Location: Ocala National Forest
Length: 7.4 miles
Lat-Long: 29.428644, -81.788477 to 29.359464, -81.820402
Fees / Permits: $6 per vehicle parking fee at Lake Delancy West
Difficulty: low to moderate
Bug factor: moderate
Restroom: At both ends of this hike
There is no surface water south of Grassy Pond. If you’re backpacking past the end point of this hike, plan to stop at The 88 Store for water, since it’s nearly 9 miles south to the next reliable water source.
South trailhead: From Interstate 75 in Ocala, drive west on SR 40 through Silver Springs and towards the Ocala National Forest. After you cross the oversized bridge over the Ocklawaha River, turn left at the traffic light at Nuby’s Corner. Drive north on CR 314 for 15.4 miles to the south edge of Salt Springs. Turn left on FR 11 (formerly 88) at the sign for The 88 Store. Continue 2.8 miles to the store on the left. Park over near the BBQ, out of the way. If someone is around, do ask permission about leaving your car, as this is private property; the owners have always been friendly to hikers, enough so there’s a Florida Trail trailhead sign on the bulletin board at the front door.
From the intersection of SR 19 and SR 316 in Salt Springs, drive north along SR 19 for 5.7 miles. There will be a large sign to indicate FR 75 as the road to Lake Delancy. It’s a dirt road and can be rugged at times. Continue 2.5 miles to the parking area on the left. There is a $6 per vehicle parking fee. Be sure to grab a tag and place it on your rear view mirror before you leave.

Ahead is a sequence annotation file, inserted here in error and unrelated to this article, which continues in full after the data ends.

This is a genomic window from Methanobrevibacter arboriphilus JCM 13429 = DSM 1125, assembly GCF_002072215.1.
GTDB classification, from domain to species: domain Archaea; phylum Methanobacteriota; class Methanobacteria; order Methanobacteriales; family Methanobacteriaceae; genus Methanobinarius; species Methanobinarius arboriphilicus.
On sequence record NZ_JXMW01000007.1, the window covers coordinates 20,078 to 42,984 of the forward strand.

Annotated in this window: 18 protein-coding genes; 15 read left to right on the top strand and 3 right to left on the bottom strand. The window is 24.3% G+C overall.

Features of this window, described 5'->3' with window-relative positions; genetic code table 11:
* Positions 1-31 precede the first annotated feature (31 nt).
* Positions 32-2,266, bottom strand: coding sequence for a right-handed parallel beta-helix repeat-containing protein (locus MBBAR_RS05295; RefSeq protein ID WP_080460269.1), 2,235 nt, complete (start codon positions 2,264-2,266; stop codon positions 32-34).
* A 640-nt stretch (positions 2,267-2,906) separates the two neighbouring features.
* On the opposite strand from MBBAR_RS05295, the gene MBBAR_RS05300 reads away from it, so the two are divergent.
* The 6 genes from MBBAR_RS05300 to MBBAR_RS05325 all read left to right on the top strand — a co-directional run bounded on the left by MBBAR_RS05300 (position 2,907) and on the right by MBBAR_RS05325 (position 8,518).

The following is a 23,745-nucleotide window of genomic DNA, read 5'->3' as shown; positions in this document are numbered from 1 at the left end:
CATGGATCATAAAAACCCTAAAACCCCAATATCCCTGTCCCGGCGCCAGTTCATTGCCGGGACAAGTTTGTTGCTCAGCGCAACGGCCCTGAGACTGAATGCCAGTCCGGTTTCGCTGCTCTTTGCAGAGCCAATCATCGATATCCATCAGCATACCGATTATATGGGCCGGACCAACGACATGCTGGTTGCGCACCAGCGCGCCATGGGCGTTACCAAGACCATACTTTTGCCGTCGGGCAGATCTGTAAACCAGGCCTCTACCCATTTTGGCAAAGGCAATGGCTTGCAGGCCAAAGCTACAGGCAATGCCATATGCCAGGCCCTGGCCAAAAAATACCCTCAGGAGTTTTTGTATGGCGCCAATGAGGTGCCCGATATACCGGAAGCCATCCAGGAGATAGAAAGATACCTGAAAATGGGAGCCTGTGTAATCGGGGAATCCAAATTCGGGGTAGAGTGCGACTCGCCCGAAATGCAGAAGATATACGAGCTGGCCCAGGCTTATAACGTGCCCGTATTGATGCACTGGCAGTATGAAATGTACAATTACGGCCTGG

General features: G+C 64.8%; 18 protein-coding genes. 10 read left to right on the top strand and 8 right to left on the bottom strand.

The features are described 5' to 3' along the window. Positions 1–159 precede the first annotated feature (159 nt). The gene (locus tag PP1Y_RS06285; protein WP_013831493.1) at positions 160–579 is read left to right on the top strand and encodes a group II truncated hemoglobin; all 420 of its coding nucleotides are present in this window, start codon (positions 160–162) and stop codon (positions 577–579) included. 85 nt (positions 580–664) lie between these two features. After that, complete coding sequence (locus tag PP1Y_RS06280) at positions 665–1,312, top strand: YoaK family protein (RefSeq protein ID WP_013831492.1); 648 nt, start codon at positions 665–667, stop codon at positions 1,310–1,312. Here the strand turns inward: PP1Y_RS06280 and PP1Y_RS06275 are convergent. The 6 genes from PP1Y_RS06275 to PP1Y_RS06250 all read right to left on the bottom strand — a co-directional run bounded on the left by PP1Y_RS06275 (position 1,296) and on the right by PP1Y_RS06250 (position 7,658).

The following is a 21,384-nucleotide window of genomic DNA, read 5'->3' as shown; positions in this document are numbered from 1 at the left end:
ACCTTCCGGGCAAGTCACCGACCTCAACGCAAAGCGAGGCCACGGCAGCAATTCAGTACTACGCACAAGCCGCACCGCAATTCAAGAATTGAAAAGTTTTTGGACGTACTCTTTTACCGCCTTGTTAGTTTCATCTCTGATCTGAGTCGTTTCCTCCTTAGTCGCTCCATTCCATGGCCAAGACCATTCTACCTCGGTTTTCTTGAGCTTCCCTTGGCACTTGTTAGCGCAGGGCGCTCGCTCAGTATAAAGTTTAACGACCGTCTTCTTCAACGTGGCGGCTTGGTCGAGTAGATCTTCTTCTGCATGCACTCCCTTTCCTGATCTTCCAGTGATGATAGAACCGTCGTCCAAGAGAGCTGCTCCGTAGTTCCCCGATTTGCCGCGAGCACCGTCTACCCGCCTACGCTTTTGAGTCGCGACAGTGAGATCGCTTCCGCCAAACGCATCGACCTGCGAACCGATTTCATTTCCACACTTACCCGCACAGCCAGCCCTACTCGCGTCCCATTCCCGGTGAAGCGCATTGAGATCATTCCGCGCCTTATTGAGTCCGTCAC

From the official trailhead parking area at Lake Delancy West, walk out to the forest road and turn left. Follow the road until you see the orange blazes on the left and turn left to follow the Florida Trail into the woods.
At 0.4 mile, the Florida Trail crosses the ATV trail through a gap in the fence and works its way around the ATV corrals before ascending into the expansive longleaf pine forest that makes up Riverside Island, one of the many named “islands” in the Ocala National Forest. You’ll find no water here, just high ground and an open understory great for wildlife watching. Ascending into a forest dotted with cabbage palms and saw palmetto after the first mile, you loop around the upper rim of a very large sinkhole. However, the trail continues to rise back up into the majestic forest of longleaf pines, which continues for some distance with a very open understory. Wildflowers like pawpaw and hairy wicky rise above the soft grasses. After 1.7 miles, the trail goes up and over a hilltop topped with a stand of spindly sand live oaks creating a middle canopy beneath the longleaf pines.